As a child, summer was a time to slow down. I went to school for nine months and had three off to just be a kid and not worry about homework or tests. Of course I grew up on a farm, so “being a kid” also meant working 12 hours a day all summer long and never going on family vacations. There was plenty to be done during that time, but it was simple, routine stuff, not a ton of thought required. I usually did the exact same chores every day with little variation. As an introvert, I thrived on the solitude of long stretches of empty road, big open fields, a barn full of cows that didn’t require my conversation. There is a simple satisfaction there. I could think, dream, explore, read books, listen to music… It was life giving. Sure, I resented it at times, especially in my teen years when friends spent their summers partying, but I’m not sure I would trade any of it.
I’ve heard plenty of adults lament their childhood: carefree, no responsibility… the biggest decision being which flavor of ice cream to eat that day. I see adults attempt to turn back the clock and schedule summer vacations, slow down, take time off. It’s certainly not the same. Planning trips is a stressful undertaking, traveling with young children is especially difficult, and since “being carefree” usually translates “getting hammered” to adults, there are real world consequences in our attempts.
Not only that, but adult life does not actually allow for summer breaks. The school year unfortunately, only applies to those actually within the school system. Kudos to those of you who went into the education field. Smart thinking. Sorry about the salary. For the rest of us, we have to work extra hard to “get ahead” in our work so that we can take these breaks, invariably we miss something major while we’re gone, and we either end up working on our vacation or have to scramble to “catch up” once we get back. So, in short, we work harder to get a break, that does not actually feel like a break while we’re there, and then rush to get back to work where we’ve already fallen behind, which forces us to work harder then. It’s not a great system. I’m not arguing against Capitalism, a free market economy is a beautiful thing, but rather my beef is with adulthood.
No matter your country of origin, economic status, or career field, being an adult requires that you provide for yourself. That you work to make money so that you can eat, possess clothing, live in a dwelling, and hopefully get to do some things you enjoy besides that… even more so if you have a family. None of that stops or waits for you to be ready. If you are more successful in life, some of those things get easier. If you are less successful in life, mostly they get harder. Them’s the breaks kid.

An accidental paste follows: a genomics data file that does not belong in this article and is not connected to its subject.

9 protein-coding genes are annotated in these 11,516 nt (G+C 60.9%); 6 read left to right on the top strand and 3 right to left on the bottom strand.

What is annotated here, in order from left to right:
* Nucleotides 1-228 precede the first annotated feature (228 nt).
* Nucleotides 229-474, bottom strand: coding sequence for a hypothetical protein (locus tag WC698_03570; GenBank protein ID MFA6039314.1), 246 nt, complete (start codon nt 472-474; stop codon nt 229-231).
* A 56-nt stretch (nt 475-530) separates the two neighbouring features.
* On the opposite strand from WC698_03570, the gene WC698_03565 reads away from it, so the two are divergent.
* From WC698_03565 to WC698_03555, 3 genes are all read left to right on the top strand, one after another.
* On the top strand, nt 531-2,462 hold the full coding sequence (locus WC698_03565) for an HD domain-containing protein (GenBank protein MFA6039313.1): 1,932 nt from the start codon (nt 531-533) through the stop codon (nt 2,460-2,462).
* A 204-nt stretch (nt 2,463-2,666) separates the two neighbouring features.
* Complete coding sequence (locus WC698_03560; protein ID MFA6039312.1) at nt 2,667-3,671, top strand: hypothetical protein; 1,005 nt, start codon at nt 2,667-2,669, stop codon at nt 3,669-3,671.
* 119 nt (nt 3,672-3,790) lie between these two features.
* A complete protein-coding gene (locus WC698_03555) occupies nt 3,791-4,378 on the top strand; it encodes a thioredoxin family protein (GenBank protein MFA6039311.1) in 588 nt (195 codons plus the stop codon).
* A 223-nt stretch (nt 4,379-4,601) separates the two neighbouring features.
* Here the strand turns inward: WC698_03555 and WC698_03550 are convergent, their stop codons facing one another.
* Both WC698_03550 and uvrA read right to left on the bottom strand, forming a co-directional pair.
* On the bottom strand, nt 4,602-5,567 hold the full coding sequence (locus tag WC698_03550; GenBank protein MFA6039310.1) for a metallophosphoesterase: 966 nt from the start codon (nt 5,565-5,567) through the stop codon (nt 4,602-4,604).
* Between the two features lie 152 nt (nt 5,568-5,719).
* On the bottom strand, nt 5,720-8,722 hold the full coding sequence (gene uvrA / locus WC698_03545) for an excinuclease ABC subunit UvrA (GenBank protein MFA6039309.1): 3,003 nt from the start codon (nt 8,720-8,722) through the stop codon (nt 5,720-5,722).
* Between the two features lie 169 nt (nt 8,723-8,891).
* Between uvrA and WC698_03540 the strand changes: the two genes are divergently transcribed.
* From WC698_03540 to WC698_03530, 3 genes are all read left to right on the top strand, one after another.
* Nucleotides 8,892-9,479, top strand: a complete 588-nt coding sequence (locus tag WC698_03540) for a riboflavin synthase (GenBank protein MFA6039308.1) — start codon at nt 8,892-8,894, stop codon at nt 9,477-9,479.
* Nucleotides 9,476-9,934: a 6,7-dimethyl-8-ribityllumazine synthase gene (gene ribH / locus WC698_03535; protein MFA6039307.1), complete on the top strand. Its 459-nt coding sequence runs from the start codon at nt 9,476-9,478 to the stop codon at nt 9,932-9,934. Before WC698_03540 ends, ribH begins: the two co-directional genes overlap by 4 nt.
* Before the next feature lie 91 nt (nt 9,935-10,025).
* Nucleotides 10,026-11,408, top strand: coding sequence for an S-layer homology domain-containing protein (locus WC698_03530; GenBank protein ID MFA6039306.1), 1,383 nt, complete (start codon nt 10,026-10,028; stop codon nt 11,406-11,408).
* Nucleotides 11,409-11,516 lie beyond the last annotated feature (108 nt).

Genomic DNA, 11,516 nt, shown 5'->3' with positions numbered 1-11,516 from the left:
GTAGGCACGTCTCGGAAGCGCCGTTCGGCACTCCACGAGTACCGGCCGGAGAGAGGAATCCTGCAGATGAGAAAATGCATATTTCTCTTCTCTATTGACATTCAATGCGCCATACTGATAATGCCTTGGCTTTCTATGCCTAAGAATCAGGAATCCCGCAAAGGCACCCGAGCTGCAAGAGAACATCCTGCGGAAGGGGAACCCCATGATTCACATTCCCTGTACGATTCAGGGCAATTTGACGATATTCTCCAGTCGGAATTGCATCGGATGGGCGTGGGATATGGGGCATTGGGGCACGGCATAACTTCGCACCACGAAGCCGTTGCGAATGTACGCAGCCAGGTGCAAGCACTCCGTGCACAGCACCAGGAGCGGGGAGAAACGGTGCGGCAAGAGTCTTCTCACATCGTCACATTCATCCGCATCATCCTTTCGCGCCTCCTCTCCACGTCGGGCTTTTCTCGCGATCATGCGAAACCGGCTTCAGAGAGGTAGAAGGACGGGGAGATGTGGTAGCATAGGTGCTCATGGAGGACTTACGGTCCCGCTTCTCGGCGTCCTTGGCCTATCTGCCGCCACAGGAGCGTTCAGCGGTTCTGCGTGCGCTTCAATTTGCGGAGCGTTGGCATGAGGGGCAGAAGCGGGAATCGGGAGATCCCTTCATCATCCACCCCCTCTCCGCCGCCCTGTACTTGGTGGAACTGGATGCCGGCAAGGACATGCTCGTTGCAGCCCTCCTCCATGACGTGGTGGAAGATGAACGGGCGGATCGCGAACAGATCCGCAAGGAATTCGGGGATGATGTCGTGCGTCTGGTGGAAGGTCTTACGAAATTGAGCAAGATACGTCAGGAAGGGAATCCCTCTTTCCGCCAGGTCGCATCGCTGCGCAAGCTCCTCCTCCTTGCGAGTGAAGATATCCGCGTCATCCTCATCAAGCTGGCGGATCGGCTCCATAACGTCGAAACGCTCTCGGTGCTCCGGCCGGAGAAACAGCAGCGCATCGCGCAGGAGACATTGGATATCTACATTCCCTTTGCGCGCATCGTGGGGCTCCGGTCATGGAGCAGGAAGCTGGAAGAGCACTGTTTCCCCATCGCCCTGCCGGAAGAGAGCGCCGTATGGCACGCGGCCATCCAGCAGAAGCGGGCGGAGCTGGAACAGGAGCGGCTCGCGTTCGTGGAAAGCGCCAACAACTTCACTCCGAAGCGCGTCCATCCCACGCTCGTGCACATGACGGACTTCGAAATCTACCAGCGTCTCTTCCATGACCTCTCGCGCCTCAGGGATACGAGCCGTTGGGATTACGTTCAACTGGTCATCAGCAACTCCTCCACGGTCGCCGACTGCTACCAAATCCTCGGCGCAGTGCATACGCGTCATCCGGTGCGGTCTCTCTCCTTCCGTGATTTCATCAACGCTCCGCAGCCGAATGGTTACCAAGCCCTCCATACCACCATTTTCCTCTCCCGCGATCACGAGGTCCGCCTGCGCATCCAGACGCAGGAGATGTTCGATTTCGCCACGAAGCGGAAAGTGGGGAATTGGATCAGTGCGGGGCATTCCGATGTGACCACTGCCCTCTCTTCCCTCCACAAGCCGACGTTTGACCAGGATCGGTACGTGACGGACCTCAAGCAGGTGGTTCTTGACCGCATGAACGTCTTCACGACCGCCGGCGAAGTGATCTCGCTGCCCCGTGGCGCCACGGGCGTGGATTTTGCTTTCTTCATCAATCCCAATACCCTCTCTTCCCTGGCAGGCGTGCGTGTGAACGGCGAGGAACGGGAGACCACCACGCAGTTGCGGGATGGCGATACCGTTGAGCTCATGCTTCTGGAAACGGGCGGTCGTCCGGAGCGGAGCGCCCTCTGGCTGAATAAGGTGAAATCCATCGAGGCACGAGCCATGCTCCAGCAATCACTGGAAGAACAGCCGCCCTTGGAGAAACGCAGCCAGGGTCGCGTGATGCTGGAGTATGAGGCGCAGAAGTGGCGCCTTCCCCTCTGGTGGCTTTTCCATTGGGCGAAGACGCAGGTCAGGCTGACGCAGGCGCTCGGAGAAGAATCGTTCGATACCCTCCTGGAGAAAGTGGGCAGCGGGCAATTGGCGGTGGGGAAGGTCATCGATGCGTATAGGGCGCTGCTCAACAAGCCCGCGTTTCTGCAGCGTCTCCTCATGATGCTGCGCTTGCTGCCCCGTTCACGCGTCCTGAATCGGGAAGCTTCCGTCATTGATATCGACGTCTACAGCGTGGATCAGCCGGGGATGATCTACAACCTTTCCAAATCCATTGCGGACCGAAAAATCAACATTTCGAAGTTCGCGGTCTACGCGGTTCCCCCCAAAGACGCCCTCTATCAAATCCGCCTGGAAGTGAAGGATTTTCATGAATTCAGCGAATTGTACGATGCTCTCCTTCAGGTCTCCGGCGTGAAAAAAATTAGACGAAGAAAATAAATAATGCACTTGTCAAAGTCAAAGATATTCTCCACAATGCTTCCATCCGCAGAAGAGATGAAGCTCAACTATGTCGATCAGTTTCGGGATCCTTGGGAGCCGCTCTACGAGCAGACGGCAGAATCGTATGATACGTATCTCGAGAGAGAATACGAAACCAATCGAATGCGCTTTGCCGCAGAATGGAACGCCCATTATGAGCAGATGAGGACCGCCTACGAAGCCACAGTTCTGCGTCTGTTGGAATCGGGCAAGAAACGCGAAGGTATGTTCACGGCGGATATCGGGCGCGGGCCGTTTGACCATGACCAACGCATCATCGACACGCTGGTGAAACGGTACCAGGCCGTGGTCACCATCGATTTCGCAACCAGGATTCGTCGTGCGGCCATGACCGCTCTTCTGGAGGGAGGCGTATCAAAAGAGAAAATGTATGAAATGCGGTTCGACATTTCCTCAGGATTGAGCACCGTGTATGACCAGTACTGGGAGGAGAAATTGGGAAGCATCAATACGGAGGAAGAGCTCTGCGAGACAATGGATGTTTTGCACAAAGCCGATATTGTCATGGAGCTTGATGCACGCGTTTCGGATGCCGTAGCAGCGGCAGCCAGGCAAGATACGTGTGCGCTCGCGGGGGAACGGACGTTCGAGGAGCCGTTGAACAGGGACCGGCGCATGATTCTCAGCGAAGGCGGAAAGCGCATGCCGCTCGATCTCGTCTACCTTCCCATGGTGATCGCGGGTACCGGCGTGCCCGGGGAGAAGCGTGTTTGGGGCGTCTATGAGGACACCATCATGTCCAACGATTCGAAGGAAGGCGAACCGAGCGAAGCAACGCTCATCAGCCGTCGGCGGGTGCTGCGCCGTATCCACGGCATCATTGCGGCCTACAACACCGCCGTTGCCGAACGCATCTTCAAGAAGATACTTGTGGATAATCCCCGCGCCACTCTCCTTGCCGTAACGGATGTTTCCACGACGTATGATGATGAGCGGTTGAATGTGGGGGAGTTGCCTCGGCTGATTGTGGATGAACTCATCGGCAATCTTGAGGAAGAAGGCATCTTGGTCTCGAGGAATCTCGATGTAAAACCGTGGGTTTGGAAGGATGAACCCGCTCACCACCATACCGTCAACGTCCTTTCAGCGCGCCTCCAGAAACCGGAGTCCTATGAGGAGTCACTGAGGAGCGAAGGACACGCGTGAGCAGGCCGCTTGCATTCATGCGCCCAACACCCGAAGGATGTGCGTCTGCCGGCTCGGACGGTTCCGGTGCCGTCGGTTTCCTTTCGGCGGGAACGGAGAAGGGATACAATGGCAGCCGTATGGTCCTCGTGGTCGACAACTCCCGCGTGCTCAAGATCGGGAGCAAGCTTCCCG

The gospel messes with all of this. Jesus tells us in Luke 18:24-25 that it is really hard, nay impossible, for people who are wealthy and have their life together to understand the gospel. When we have success, earned or given, we start to depend on that. The things we want come easier, we don’t have to wait, doors are opened for us, we get down time when we need it. We think, “I’ve got this thing figured out.” Our life going well for us actually works against us. The rest of us look at the freight train of our lives and recognize that, more than just a little help, we need someone to rescue us. We aren’t blind to the gnawing vacuum of our inability. When Jesus tells us He wants to take our heavy yoke, that He is here to give us rest, that He wants to set us free, that everything is already finished… We allow ourselves to collapse, exhausted, into His waiting arms.
The freedom of the gospel that we talk about so much here isn’t an empty platitude. It is the truer and better summer break. It gives us space to breathe, it gives us rest, it refreshes and revitalizes us. Jesus tells the woman of Sychar (John 4:1-42) that He wants to give her a drink of water, not one that she’ll drink and be thirsty again tomorrow, but a drink that will create a spring of water within her that will leap up and quench every thirst she ever has… for eternity. She was in the midst of her shame, inability, and humiliation. She had already failed at this life. She begged for this drink of water because she thought it meant she wouldn’t have to face any of it any more. What Jesus gave her was the gospel, He changed her positional relationship with God, He took away her failings and He gave her a straight “A+” report card to start off her summer right.
Using Pastor Tullian’s language, this summer we beg you to take two shots. The first one is Law. It is the realization that you’re not where you want to be, that none of this is going as planned, and that the road ahead looks as glum as the thought that it will soon be winter. That’s bitter to swallow to be certain, and it needs a chaser. Here’s the perfect one: the Gospel. God entered into humanity as a baby, lived the perfect life that you couldn’t live in your place, died the brutal death that you deserve to die, and came back to life announcing His victory over death, hell, and sin. “It is finished.” Drink up friends.